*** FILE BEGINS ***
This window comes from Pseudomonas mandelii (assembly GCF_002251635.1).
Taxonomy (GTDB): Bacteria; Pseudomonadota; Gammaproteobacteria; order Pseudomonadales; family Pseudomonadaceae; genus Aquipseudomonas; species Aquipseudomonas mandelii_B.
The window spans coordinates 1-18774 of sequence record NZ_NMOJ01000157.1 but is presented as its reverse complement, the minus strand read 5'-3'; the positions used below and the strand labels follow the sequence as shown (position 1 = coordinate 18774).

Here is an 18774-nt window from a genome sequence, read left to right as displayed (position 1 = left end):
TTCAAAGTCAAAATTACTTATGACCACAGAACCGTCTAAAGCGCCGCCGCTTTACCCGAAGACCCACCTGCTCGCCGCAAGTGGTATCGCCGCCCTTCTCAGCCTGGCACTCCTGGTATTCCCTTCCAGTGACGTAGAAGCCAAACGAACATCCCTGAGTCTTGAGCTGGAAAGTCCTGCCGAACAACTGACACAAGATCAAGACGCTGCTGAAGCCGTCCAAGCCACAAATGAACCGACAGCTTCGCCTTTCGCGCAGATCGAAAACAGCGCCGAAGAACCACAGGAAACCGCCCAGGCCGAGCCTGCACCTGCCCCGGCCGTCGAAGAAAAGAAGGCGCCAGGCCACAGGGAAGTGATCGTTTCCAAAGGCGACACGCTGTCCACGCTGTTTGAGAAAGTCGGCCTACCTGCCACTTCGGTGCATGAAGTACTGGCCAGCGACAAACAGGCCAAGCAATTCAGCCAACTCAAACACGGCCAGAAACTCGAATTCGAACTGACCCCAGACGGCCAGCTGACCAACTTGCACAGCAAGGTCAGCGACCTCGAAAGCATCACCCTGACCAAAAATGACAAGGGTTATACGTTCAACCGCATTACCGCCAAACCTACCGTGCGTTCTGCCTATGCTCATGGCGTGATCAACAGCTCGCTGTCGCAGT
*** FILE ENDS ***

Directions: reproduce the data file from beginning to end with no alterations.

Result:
This window comes from Pseudomonas mandelii (assembly GCF_002251635.1).
Taxonomy (GTDB): Bacteria; Pseudomonadota; Gammaproteobacteria; order Pseudomonadales; family Pseudomonadaceae; genus Aquipseudomonas; species Aquipseudomonas mandelii_B.
The window spans coordinates 1-18774 of sequence record NZ_NMOJ01000157.1 but is presented as its reverse complement, the minus strand read 5'-3'; the positions used below and the strand labels follow the sequence as shown (position 1 = coordinate 18774).

Here is an 18774-nt window from a genome sequence, read left to right as displayed (position 1 = left end):
TTCAAAGTCAAAATTACTTATGACCACAGAACCGTCTAAAGCGCCGCCGCTTTACCCGAAGACCCACCTGCTCGCCGCAAGTGGTATCGCCGCCCTTCTCAGCCTGGCACTCCTGGTATTCCCTTCCAGTGACGTAGAAGCCAAACGAACATCCCTGAGTCTTGAGCTGGAAAGTCCTGCCGAACAACTGACACAAGATCAAGACGCTGCTGAAGCCGTCCAAGCCACAAATGAACCGACAGCTTCGCCTTTCGCGCAGATCGAAAACAGCGCCGAAGAACCACAGGAAACCGCCCAGGCCGAGCCTGCACCTGCCCCGGCCGTCGAAGAAAAGAAGGCGCCAGGCCACAGGGAAGTGATCGTTTCCAAAGGCGACACGCTGTCCACGCTGTTTGAGAAAGTCGGCCTACCTGCCACTTCGGTGCATGAAGTACTGGCCAGCGACAAACAGGCCAAGCAATTCAGCCAACTCAAACACGGCCAGAAACTCGAATTCGAACTGACCCCAGACGGCCAGCTGACCAACTTGCACAGCAAGGTCAGCGACCTCGAAAGCATCACCCTGACCAAAAATGACAAGGGTTATACGTTCAACCGCATTACCGCCAAACCTACCGTGCGTTCTGCCTATGCTCATGGCGTGATCAACAGCTCGCTGTCGCAGT